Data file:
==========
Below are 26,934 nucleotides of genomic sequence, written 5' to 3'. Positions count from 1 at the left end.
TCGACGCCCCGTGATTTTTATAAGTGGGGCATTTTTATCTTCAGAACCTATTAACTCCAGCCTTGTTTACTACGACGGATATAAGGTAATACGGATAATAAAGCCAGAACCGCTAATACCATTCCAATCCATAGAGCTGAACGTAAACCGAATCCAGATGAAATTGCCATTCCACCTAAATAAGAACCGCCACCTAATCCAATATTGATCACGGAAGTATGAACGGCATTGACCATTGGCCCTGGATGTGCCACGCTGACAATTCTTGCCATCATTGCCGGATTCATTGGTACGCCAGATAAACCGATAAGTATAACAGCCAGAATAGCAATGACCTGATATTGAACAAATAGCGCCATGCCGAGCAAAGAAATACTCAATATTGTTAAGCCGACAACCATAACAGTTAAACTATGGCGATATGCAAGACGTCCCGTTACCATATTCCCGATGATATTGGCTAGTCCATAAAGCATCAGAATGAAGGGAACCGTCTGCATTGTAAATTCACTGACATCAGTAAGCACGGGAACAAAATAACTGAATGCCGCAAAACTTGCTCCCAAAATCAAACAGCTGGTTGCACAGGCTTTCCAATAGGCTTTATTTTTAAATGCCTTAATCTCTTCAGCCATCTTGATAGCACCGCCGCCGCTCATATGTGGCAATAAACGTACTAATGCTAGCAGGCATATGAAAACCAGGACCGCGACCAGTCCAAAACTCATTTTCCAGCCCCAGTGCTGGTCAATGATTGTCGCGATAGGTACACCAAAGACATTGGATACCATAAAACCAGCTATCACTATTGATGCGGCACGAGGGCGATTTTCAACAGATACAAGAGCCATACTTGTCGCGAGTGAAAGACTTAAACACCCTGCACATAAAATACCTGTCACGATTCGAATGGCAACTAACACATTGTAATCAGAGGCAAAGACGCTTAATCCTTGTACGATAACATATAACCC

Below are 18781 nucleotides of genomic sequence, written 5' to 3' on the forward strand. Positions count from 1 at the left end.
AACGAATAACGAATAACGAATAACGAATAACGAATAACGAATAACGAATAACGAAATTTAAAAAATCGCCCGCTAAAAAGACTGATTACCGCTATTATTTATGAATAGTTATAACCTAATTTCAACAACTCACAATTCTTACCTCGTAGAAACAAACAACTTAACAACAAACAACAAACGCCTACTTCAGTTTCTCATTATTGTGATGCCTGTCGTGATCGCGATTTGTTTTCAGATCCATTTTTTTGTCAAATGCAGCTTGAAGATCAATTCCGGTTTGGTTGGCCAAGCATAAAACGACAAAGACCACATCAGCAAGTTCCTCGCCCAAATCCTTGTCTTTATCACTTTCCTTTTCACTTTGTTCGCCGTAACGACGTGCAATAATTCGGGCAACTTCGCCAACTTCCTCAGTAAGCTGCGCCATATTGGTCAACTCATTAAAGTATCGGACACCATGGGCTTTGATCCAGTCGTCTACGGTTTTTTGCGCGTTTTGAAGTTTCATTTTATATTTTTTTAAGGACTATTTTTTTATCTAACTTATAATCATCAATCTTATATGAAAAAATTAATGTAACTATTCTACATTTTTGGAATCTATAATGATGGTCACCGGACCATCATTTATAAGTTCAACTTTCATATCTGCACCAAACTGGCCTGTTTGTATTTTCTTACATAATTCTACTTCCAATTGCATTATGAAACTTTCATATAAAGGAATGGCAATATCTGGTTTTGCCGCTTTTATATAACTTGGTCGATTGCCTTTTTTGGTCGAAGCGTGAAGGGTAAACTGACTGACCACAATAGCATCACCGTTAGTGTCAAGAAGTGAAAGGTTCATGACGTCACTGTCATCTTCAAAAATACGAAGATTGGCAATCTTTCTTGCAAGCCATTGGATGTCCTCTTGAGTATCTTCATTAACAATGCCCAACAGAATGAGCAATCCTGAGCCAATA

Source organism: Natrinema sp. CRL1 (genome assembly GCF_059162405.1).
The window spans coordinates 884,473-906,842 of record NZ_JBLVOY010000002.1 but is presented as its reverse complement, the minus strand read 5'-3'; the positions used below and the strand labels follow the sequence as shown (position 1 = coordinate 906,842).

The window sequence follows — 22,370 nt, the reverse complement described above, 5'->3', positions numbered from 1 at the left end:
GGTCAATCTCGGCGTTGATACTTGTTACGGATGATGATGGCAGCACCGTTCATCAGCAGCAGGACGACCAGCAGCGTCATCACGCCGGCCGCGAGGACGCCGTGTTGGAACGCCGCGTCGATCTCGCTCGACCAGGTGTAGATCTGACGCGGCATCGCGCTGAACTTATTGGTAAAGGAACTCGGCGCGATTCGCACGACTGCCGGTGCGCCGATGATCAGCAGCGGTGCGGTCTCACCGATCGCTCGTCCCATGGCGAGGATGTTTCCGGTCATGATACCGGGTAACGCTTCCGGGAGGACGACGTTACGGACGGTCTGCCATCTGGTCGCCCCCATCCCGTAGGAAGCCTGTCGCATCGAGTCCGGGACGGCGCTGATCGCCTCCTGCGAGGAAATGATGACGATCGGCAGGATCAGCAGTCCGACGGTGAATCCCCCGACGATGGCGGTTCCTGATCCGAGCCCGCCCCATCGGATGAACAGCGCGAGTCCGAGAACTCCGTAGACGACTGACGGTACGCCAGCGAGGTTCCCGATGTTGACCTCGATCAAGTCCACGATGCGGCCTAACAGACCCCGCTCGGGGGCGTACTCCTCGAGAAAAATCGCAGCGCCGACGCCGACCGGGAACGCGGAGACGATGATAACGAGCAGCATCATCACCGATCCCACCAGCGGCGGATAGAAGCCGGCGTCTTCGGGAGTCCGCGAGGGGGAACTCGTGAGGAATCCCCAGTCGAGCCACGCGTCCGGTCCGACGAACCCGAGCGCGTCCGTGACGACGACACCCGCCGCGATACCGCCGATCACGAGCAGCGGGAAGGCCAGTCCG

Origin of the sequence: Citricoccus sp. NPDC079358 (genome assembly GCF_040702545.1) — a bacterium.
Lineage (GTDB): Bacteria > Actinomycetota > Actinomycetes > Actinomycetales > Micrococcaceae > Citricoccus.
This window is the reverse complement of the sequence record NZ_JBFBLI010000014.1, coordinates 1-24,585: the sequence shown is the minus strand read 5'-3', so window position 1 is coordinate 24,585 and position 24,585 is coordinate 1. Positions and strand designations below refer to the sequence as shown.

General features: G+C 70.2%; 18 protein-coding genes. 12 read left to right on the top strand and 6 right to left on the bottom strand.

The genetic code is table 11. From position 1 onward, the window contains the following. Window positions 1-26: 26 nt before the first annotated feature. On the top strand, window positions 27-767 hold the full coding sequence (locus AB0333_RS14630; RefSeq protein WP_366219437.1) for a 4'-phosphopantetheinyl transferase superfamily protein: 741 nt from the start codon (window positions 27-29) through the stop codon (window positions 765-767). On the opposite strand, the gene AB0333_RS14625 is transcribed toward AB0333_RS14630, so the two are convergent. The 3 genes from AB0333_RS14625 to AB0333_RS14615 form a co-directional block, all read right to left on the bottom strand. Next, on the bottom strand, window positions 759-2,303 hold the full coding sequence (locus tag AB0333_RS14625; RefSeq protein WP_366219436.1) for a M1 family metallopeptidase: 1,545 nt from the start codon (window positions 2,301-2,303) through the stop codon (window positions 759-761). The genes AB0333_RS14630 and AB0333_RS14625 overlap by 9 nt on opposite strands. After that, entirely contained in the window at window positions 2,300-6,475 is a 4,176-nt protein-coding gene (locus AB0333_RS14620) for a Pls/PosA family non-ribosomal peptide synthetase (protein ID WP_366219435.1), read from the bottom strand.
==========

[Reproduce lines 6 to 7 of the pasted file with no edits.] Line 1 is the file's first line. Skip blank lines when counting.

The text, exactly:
The window spans coordinates 884,473-906,842 of record NZ_JBLVOY010000002.1 but is presented as its reverse complement, the minus strand read 5'-3'; the positions used below and the strand labels follow the sequence as shown (position 1 = coordinate 906,842).

The window sequence follows — 22,370 nt, the reverse complement described above, 5'->3', positions numbered from 1 at the left end: